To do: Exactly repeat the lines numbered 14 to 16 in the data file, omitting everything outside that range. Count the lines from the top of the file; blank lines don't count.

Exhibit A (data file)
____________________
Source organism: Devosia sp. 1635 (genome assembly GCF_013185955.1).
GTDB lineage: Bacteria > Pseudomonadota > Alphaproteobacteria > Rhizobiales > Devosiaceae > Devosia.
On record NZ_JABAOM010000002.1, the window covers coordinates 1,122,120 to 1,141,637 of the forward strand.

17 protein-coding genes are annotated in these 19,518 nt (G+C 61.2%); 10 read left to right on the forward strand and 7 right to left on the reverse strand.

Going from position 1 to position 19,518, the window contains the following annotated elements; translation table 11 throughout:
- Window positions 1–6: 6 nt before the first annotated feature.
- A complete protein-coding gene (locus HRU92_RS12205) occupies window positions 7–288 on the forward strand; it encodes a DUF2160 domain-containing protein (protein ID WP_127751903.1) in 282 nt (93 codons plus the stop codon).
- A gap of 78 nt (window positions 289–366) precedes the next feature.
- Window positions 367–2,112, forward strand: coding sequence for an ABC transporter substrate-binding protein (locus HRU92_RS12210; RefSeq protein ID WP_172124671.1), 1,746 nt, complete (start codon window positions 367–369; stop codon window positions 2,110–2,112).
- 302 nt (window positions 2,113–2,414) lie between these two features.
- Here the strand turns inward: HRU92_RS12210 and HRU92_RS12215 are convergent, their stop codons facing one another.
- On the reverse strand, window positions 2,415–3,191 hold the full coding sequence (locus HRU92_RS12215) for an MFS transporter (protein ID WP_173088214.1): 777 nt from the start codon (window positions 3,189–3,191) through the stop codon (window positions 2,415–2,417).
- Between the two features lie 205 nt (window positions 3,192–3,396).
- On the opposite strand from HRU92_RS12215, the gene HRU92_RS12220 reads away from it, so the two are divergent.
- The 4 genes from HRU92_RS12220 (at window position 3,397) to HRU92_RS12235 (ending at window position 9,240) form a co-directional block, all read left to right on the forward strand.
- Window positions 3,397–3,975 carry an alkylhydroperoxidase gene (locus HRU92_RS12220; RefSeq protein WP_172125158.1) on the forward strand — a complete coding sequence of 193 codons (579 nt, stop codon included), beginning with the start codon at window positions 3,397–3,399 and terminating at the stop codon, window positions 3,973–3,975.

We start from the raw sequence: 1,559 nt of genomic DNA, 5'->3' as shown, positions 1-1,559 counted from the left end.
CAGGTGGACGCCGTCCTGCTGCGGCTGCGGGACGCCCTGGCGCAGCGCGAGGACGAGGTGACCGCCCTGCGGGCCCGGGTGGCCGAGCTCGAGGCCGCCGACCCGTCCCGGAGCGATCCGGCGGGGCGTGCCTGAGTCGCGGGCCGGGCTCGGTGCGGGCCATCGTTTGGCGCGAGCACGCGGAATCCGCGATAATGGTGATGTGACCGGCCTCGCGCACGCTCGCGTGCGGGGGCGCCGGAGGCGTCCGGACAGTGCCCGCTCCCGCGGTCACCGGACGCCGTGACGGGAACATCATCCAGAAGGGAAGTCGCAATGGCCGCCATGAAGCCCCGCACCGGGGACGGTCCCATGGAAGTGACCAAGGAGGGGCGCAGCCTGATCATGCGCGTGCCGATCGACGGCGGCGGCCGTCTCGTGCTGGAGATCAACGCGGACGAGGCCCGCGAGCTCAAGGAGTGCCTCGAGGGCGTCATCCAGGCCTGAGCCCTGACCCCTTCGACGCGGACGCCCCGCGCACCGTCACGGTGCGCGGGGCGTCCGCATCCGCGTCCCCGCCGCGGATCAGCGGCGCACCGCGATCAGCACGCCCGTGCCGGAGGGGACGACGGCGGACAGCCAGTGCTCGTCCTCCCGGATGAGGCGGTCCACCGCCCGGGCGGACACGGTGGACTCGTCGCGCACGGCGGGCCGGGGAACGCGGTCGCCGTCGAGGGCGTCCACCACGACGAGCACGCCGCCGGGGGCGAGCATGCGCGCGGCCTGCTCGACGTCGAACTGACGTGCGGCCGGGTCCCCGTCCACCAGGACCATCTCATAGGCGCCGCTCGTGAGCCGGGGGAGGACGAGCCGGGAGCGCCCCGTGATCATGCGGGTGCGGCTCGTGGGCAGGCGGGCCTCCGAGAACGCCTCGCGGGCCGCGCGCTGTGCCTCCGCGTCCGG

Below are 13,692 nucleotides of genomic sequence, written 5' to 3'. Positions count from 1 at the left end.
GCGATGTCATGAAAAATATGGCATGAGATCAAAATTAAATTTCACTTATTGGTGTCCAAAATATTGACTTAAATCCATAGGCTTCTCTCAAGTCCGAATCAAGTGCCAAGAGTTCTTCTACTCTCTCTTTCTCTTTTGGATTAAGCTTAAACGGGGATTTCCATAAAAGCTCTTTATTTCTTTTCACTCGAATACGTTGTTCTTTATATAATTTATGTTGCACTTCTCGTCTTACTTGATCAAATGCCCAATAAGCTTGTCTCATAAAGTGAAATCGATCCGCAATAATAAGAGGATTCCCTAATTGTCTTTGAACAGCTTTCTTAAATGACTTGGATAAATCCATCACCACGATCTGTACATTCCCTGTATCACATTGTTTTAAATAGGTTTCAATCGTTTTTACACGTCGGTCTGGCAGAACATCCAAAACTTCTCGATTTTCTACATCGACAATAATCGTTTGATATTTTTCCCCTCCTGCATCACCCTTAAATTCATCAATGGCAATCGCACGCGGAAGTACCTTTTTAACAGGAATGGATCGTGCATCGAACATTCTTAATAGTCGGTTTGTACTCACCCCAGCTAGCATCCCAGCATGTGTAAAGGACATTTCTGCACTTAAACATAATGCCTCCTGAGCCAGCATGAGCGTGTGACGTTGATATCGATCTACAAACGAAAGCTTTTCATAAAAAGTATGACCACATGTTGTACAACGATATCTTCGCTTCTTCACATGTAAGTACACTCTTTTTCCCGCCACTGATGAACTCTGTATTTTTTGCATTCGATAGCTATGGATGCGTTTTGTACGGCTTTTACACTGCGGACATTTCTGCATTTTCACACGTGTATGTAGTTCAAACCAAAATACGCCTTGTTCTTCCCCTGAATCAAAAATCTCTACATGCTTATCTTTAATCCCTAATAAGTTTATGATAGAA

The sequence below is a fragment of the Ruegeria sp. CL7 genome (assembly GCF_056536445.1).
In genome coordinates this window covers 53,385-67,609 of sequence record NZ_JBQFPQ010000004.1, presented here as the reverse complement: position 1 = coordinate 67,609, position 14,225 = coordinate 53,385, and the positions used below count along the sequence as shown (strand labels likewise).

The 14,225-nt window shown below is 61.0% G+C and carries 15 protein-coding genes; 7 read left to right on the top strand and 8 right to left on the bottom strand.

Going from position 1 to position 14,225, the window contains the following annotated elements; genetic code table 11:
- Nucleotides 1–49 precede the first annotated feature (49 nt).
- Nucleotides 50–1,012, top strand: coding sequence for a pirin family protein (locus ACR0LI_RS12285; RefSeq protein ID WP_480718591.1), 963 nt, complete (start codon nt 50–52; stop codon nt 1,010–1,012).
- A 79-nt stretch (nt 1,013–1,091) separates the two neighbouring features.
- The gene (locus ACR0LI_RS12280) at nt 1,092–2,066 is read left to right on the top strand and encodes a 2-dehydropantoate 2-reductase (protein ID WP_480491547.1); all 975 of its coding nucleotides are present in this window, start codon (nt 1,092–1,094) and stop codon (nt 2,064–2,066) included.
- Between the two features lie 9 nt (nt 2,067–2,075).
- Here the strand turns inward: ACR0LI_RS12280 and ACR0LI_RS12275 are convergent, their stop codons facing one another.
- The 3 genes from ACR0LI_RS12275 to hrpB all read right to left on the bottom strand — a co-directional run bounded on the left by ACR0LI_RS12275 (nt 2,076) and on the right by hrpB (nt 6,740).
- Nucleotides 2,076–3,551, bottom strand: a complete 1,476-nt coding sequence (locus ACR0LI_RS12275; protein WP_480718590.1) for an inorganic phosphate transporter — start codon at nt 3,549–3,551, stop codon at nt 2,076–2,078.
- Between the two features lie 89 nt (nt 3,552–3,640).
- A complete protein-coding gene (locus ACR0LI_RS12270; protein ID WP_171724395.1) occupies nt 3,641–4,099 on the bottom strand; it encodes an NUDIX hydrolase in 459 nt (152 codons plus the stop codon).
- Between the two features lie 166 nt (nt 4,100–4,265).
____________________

- On the opposite strand from HRU92_RS12215, the gene HRU92_RS12220 reads away from it, so the two are divergent.
- The 4 genes from HRU92_RS12220 (at window position 3,397) to HRU92_RS12235 (ending at window position 9,240) form a co-directional block, all read left to right on the forward strand.
- Window positions 3,397–3,975 carry an alkylhydroperoxidase gene (locus HRU92_RS12220; RefSeq protein WP_172125158.1) on the forward strand — a complete coding sequence of 193 codons (579 nt, stop codon included), beginning with the start codon at window positions 3,397–3,399 and terminating at the stop codon, window positions 3,973–3,975.